A complete understanding of pigmentary retinopathy offers a better chance of halting progression of the disease. Previous studies have shown that very high daily doses of vitamin A (15,000 IU/d) can slow the progression of RP by about 2% per year, but such an intervention must be considered carefully because high dose vitamin A is not without potential side effects to our liver. Thanks to the research in which Dr. Andrzej Foik participated, it will be possible to determine who is at risk for RP before the disease has even begun to manifest itself.

Author of the press release: Marcin Powęska

Photos: dr Karol Karnowski

Publication:

Henri Leinonen, David C. Lyon, Krzysztof Palczewski, Andrzej T. Foik
Visual System Hyperexcitability and Compromised V1 Receptive Field Properties in Early-Stage Retinitis Pigmentosa in Mice, eNeuro 14 June 2022, 9 (3) ENEURO.0107-22.2022; DOI:
https://doi.org/10.1523/ENEURO.0107-22.2022

12.07.2022

Visit of prof. Brendan Kennedy

Associate professor Brendan Kennedy from The University of Western Australia, a renowned expert in biomedical optics and tissue biomechanics imaging and long-time collaborator of prof. Maciej Wojtkowski and dr Andrea Curatolo, visited the ICTER labs at Skierniewicka on July 4th, 2022. Here are some photos of the lab tour, where prof. Kennedy saw several imaging setups in some of the Physical Optics and Biophotonics, and Image-guided Devices for Ophthalmic Care labs’ projects. Dr Andrea Curatolo, dr Karol Karnowski, dr Piotr Ciąćka, PhD, mr Maciej Wielgo and mr Wiktor Kulesza presented the latest research advances. 

While visiting our centre, prof. Brendan Kennedy also gave a short interview on science PR, his connections with Poland, and the strengths of Polish scientists.

– Professor Brendan Kennedy, you mentioned the importance of positivity for scientists, can you develop this idea, please?

– In my experience researchers often spend their whole days in the labs, especially PhD students and postdocs, and it sometimes becomes difficult to make a connection between the impact they are trying to have as researchers. When your institute has a clear strategy towards publicizing the research that you do, it can really give scientists a boost and a kind of confidence, that the work that they do will have an impact in the world.

– What would be the Australian way in terms of science PR? What can we learn from you?

– I think everybody has their own specific style. I am actually from Ireland originally, so when I went to Australia, I saw that they do things differently and for me, one of the biggest differences between Australia and Europe is the positivity that people have. This approach also helps researchers to feel more secure that what they do is good, I think it comes more naturally to the Australians to be more positive, and to promote what they do. So in the Polish context, I am not sure exactly how it works, but I am confident that this way can have some positive impacts as well.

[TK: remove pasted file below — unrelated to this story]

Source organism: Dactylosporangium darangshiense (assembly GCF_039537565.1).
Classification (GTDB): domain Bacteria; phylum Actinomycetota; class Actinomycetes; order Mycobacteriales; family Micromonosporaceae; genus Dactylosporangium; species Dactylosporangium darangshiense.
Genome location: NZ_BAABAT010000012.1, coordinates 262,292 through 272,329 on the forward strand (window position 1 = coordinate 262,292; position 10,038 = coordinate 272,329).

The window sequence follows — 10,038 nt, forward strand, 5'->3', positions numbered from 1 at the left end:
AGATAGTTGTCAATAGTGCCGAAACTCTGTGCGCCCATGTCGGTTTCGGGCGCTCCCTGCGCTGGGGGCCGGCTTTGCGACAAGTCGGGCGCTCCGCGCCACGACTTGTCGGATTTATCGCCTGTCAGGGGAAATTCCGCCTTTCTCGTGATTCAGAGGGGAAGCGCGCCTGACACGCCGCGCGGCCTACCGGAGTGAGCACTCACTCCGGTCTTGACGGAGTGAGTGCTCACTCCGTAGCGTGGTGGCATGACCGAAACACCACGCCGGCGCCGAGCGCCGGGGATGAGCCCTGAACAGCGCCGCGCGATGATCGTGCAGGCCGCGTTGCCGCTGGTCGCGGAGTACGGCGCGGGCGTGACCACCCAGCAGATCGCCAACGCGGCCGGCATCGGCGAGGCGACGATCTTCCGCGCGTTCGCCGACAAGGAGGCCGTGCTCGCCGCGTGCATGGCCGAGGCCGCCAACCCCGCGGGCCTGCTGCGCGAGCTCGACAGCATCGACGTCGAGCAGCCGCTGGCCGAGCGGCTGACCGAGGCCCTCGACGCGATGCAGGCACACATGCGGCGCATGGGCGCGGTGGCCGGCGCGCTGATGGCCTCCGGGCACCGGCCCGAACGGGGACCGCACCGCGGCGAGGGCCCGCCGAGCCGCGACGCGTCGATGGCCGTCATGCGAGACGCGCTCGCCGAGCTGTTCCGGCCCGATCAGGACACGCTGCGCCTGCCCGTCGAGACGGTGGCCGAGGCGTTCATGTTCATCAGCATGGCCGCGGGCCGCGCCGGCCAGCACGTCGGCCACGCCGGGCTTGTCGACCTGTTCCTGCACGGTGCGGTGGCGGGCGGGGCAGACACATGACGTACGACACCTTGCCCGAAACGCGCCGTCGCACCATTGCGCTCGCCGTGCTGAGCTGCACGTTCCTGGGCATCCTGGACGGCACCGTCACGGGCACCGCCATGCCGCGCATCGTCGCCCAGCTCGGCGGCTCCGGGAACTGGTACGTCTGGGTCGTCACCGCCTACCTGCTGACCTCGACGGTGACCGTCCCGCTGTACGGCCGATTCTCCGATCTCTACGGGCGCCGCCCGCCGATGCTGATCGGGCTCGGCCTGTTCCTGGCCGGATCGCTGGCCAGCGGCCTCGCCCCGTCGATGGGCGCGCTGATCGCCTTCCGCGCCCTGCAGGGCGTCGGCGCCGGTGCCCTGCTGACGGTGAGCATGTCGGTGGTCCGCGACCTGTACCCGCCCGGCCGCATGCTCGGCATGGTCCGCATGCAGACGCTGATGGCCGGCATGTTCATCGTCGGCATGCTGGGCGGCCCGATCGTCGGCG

– Do you have any Polish connections?

– Yes, my wife is from Poland, so I first came here eighteen years ago. I can see a lot of changes in this time, in the society and in the research as well. Changes for the better: it is much easier to get around, and visit places, also the amount of people who speak English now is much more significant than before.

– What are the three best qualities in Polish scientists for you?

– I think one is the attention to detail, the rigor. I worked with a quite a few Polish scientists: Maciej WojtkowskiKarol KarnowskiMaciej Szkulmowski, and others; and noticed that their deep understanding of the technical aspects allows Polish scientists to go to a lot of detail, and this is one thing that really strikes me. For me, Polish scientists are also very passionate, if they work on something that is motivating, they work really hard. Another important aspect is the team; when you are friends with Polish people, it helps to work much stronger; this team mentality is something I noticed as well. The smart way is that if we realize that we can achieve our personal aims more if we work together, it is much better.

I see you are a real strategist (he laughs). Thank you very much for your comments, Prof. Brendan Kennedy

The Interview was conducted by dr Anna Przybyło-Józefowicz.

22.06.2022

Behind the lens: getting to know a scientist through the prism of passion